Reign of the red terror

In 1966, China's leader Mao Zedong launched his Great Proletarian Cultural Revolution in an attempt to marginalise his rivals. In this he succeeded, says Robert Bickers, but at a truly horrific cost to his country...

Mao Zedong applauds a parade of Red Guards in Tiananmen Square, Beijing. These young militants followed Mao’s call in early August 1966 to defend the party from a ‘white terror’. (Photo by Universal History Archive/UIG via Getty Images)

This article was first published in the August 2016 issue of BBC History Magazine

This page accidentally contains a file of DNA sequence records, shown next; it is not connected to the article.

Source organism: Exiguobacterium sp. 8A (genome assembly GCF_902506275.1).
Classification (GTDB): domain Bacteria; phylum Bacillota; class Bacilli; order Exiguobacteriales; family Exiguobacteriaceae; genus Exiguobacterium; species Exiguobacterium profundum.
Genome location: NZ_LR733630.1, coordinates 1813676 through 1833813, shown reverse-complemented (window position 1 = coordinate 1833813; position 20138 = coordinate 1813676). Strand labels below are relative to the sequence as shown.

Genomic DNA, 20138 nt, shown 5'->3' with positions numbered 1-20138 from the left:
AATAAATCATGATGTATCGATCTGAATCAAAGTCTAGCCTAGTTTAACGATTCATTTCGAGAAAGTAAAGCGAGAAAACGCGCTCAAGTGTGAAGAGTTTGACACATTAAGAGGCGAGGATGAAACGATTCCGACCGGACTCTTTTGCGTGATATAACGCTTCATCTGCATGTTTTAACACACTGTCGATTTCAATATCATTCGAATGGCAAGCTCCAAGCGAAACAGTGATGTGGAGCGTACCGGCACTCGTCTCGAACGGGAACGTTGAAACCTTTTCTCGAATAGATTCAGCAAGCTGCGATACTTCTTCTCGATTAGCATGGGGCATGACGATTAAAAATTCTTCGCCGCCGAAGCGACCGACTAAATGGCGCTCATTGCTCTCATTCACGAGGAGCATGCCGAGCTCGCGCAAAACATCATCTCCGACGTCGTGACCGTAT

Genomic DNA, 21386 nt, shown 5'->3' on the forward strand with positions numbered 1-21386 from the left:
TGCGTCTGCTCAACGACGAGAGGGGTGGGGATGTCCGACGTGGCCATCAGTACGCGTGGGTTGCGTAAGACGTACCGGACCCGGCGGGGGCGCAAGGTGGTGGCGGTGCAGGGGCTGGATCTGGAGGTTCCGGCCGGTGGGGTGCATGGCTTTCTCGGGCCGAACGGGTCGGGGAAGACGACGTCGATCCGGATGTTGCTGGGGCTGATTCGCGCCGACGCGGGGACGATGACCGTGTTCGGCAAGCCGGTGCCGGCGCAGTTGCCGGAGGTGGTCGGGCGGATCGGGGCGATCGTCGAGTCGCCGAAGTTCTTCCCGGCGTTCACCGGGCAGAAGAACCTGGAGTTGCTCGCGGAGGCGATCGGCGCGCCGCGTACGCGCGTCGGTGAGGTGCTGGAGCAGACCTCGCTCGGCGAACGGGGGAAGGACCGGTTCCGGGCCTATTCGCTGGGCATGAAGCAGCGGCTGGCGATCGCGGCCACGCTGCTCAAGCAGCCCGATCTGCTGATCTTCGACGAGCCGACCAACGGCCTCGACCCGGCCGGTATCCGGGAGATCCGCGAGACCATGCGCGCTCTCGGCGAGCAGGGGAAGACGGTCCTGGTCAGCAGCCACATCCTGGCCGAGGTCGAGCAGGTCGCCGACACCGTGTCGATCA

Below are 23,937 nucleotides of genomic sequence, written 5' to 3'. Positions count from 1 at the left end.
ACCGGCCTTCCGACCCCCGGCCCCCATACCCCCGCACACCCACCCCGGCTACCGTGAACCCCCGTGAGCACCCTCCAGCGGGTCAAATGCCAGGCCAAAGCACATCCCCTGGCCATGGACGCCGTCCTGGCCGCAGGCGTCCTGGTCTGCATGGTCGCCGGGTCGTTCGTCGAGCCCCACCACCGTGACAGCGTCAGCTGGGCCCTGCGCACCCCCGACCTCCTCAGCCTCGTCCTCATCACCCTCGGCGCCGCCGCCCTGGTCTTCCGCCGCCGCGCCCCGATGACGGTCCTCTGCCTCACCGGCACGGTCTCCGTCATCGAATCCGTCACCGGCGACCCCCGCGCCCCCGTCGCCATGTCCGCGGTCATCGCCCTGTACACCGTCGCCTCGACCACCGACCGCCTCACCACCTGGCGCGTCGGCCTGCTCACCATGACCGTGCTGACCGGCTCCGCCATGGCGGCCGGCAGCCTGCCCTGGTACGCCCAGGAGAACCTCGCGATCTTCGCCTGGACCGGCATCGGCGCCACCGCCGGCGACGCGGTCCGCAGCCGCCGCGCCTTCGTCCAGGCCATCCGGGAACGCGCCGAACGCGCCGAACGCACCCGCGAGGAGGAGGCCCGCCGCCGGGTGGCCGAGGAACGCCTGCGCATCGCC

When Red Guards arrived at the door of Nien Cheng’s house in Shanghai on the night of 30 August 1966, it wasn’t an unexpected inter-ruption. Throughout ‘Red August’, organised gangs of Chinese students had indulged in acts of destruction across China in the name of effacing ‘feudal’ traditions. Yet what followed still seems astonishing to record.

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